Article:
Special Features: Audio Commentary with Producer/Director Michael Feifer, Executive Producers Jeffrey Schenck and Barry Barnholtz, Co-Producer Peter Sullivan, Composer Andres Boulton and Actors Gary Valentine and Elisa Donovan; Dog Tracks: In the Booth with Mario Lopez; Trailer; and Sneak Peeks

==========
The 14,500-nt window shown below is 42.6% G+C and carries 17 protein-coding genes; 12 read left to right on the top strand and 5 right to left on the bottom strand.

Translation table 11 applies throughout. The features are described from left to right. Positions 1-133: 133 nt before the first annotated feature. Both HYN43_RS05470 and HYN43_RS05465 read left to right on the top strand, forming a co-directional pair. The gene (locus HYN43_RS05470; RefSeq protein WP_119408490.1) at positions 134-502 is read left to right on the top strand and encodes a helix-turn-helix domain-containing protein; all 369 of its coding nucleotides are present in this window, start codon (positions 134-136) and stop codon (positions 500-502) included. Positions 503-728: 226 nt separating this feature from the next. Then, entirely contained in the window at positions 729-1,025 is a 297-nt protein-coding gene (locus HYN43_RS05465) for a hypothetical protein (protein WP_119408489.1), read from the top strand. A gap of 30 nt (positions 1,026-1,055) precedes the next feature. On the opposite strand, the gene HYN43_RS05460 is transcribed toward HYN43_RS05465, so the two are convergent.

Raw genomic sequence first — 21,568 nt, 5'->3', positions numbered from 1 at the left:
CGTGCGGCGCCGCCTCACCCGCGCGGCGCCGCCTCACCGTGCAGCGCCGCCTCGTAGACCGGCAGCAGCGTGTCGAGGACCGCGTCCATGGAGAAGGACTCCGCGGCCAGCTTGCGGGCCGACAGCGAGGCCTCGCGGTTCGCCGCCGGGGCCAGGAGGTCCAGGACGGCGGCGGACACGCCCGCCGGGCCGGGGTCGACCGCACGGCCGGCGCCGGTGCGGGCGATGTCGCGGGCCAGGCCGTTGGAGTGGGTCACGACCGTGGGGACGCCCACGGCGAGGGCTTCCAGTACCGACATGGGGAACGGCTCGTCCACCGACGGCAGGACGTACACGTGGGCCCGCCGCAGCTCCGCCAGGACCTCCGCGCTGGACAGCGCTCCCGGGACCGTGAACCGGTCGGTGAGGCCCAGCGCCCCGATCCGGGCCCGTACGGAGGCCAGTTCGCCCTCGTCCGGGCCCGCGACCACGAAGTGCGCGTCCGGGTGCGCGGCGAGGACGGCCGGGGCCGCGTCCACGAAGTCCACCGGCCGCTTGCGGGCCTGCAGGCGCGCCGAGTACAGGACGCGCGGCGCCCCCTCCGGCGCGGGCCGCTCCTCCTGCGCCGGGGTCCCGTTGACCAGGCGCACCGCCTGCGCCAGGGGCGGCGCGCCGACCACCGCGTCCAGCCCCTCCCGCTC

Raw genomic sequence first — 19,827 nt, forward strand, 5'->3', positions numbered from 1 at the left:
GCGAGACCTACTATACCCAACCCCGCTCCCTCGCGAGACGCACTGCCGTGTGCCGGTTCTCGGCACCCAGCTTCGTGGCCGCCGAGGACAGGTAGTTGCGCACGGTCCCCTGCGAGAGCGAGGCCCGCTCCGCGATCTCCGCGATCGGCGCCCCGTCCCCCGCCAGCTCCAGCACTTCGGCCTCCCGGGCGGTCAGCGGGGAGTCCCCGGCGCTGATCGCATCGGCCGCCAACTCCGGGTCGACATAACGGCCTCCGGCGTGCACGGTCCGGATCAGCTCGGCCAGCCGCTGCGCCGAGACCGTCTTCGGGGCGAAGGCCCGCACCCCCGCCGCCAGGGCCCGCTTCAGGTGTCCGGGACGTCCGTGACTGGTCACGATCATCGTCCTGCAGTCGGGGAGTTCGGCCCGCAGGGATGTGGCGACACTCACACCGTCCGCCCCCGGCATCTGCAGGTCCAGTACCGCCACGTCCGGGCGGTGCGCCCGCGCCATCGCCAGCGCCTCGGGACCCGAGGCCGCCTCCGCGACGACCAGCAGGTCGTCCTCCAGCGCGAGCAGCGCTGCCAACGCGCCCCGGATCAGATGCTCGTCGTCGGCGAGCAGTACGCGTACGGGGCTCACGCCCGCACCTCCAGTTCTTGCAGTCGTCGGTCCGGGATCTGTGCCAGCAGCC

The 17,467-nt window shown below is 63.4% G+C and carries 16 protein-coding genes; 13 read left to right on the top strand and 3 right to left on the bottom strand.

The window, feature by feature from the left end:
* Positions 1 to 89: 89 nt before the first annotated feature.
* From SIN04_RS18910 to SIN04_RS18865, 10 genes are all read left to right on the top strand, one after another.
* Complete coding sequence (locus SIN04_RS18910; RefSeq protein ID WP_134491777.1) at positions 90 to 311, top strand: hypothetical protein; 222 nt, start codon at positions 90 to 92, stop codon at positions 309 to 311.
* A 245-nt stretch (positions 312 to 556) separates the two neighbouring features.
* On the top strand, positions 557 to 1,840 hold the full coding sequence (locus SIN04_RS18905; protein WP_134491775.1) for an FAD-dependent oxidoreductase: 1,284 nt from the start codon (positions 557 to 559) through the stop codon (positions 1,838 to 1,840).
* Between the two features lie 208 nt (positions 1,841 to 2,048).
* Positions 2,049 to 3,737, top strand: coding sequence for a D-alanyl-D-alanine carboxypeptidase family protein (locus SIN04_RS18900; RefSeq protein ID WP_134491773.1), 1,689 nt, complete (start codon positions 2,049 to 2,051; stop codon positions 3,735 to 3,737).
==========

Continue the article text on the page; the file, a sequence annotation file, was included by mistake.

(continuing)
A retired K-9 police dog makes a great watchdog and could never end up homeless, right? That's probably true in most cases, but not for a golden lab named Zeus (voiced by Mario Lopez) who messed up a job and doesn't seem able to bark. When the homeless Zeus turns himself in to the pound for a good meal and the chance of finding a family, the other dogs in the pound scoff at his optimism. Not too far away, a recent burglary on the Bannisters' street has the family considering getting either a dog or a security system after the holidays. Dad George (Gary Valentine) and kids Kara (Sierra McCormick) and Ben (Charlie Stewart) are heavily in favor of the dog option, but mom Belinda (Elisa Donovan) thinks a security system might entail less mess and care. Being an impulsive guy who rarely listens to the opinions of his wife or anyone else, George heads to the pound and quickly decides that the ex-K9 Zeus, who looks just like his childhood dog, is the perfect answer to his family's needs. Belinda is skeptical but bonds well with Zeus until she realizes that he never barks. After the dog fails to challenge a friend posing as a burglar, it looks like Zeus will be headed back to the pound following Christmas. The family treks off to spend Christmas Eve with Grandma (Mindy Sterling), and two burglars (Joey Diaz and Dean Cain) show up to rip off the Bannisters' home. Determined not to fail his new family, Zeus puts his mind to work and sets out to deter the thieves in unconventional ways, such as dropping Christmas ornaments off the roof onto their heads and showering them with flour--think Home Alone with a dog at the helm rather than a kid. After a too-long series of silly pranks and unconvincing slapstick comedy by Diaz and Cain, it seems that Zeus will have to overcome his fears and live up to his potential as a watchdog or spend the rest of his life alone. Will the pronouncement by the neighboring cat lady (Adrienne Barbeau) that "you can't teach an old dog new tricks" prove prophetic, or can Zeus overcome his fears and become the dog he was meant to be? What could have been a cute new twist on the old "kid left home alone outsmarts a pair of bungling burglars" premise falls flat, thanks to mediocre writing and marginal acting. Kids ages 5 to 8 will probably like this movie because it's a cute, silly story about a clever dog, but older children and adults will find it dull and downright tiresome.